Friday, November 7, 2014

Does Charity Suck Energy Away from Solutions?

This morning I received an excellent e-newsletter from our local poverty-relief nonprofit, the Coalition for Compassion and Justice (CCJ) here in Prescott. Their efforts to provide warm clothing and to weatherproof houses for impoverished people are so important, especially as winter descends. Incredibly, nearly one third of our county’s children suffer from hunger every day. This has not changed at all over the last 20 years. Their parents, who are struggling to feed their children, certainly do not have the resources to buy warm clothes or repair broken windows, walls, and roofs.
These statistics and the photos of needy families inspire us to help. The jobs are easy—deliver some extra clothing you don’t need or spend an afternoon fixing windows. CCJ and organizations like them have armies of volunteers and donors helping out.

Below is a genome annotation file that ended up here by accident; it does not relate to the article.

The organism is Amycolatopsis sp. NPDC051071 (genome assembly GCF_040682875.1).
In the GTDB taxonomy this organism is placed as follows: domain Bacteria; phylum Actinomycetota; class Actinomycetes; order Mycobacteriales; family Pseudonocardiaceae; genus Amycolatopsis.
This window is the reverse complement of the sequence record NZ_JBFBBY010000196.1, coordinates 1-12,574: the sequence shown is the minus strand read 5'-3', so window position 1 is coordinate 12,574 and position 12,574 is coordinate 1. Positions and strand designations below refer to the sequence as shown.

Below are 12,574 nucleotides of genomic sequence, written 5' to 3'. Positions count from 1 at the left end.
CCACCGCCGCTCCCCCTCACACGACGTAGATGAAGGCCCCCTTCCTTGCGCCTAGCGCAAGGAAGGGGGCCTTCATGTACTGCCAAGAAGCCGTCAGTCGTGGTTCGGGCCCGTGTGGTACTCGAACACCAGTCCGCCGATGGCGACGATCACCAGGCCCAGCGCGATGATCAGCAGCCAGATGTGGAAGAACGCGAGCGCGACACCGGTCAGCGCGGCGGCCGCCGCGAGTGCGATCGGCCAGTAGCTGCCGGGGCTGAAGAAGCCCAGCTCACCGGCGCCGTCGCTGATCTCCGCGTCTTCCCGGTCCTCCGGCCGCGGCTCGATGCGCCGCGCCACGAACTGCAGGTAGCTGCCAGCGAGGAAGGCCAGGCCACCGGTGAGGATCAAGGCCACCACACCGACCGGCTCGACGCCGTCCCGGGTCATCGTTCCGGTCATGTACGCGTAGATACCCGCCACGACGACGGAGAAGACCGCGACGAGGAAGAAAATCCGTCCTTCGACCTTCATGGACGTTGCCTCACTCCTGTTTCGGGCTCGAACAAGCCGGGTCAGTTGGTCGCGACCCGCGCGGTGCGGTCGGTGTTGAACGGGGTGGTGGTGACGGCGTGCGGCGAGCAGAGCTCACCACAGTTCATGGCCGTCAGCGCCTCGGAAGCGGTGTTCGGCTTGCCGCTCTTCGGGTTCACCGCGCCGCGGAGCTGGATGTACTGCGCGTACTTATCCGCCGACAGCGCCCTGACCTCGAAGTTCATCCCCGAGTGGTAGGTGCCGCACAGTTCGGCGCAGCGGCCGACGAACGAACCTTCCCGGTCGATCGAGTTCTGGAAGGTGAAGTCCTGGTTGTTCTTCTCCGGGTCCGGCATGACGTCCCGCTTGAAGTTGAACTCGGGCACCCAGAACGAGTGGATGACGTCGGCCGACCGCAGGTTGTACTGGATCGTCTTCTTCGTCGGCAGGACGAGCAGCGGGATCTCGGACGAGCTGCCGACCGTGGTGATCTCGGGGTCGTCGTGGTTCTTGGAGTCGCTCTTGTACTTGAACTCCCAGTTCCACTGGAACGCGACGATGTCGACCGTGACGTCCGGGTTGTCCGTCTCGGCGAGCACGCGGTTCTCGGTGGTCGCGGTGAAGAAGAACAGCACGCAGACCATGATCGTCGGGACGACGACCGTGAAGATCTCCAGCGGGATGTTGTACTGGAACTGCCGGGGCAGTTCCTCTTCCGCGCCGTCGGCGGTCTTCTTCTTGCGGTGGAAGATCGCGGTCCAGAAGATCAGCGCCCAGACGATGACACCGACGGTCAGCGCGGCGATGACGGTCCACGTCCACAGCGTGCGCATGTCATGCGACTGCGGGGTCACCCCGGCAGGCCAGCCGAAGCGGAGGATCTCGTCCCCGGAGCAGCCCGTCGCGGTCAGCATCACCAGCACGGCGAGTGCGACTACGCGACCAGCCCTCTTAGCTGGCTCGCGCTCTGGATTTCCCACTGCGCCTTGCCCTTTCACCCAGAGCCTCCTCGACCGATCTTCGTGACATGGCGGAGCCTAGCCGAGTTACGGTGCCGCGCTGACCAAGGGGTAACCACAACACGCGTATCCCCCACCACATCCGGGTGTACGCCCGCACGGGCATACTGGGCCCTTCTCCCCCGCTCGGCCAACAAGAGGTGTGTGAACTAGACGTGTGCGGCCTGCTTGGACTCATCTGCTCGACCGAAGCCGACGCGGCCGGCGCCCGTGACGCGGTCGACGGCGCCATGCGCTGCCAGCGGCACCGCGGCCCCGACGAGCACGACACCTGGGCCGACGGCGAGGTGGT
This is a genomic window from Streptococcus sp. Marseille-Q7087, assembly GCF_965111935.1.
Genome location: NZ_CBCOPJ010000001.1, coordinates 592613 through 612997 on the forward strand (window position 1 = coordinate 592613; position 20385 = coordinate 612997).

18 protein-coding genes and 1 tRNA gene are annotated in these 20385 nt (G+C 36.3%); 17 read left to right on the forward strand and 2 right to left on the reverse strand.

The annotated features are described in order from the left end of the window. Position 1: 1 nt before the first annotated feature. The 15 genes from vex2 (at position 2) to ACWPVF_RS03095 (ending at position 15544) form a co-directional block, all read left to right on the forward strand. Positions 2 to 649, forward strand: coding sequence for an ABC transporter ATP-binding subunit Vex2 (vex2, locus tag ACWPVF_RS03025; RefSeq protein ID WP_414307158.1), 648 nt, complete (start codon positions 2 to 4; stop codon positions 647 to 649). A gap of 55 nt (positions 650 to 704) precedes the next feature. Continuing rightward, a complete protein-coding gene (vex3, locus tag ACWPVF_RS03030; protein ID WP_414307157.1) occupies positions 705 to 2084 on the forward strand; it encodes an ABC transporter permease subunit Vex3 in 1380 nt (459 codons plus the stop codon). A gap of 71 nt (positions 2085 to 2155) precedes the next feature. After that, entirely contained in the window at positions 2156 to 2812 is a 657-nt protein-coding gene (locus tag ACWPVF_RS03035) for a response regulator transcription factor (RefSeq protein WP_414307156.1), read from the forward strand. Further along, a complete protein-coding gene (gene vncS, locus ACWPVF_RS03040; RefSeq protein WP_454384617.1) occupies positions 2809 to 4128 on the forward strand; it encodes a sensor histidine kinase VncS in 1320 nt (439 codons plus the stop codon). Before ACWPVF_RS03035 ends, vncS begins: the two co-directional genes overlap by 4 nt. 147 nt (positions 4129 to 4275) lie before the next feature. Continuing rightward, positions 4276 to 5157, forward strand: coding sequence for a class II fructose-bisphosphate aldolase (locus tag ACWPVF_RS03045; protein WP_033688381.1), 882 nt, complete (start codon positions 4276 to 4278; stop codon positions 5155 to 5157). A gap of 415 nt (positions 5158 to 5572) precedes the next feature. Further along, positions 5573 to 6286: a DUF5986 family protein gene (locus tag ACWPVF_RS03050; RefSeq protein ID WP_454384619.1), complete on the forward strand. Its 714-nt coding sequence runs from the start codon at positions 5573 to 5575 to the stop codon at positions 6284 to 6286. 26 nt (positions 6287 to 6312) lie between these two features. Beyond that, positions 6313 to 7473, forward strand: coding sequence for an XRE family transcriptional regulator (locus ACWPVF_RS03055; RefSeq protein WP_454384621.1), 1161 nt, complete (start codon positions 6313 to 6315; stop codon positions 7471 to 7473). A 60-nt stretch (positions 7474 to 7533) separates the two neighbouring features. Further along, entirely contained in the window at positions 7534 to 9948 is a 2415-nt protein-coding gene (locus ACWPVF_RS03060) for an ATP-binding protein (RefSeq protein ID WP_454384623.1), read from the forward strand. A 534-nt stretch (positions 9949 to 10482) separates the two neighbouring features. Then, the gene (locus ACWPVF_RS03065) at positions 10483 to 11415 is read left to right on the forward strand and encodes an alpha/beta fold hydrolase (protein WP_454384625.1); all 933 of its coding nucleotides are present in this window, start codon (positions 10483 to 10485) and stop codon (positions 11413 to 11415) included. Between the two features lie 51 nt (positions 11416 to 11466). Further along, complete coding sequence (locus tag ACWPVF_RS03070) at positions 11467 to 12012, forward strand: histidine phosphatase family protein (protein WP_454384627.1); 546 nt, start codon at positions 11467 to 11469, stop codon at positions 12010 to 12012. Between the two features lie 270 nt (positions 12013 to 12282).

Even as one of their donors of food and clothing, I am bothered by charity programs. I often wonder if even a fraction of the energy spent through one-way charity programs that give to “the needy” was spent working with impoverished people to solve poverty, we would be a lot farther along than we are today.

Leaders I work with through our Social Bike Business Program often bemoan the lack of helpers and donors they have. In order to start strong, these business-minded organizations need help. But their long-term visions of careers through profitable sales don’t yank heartstrings like immediate needs.

How are some of you overcoming this with your social bike business programs? Have you found ways to entice people to help that do not rely on urgent response to people in need? Does your program have good examples of messages that have drawn helpers and donors? If so, please share them in the comments box. Let’s start shifting some of this reactive energy into long-term solutions that help impoverished people lift themselves out of poverty!


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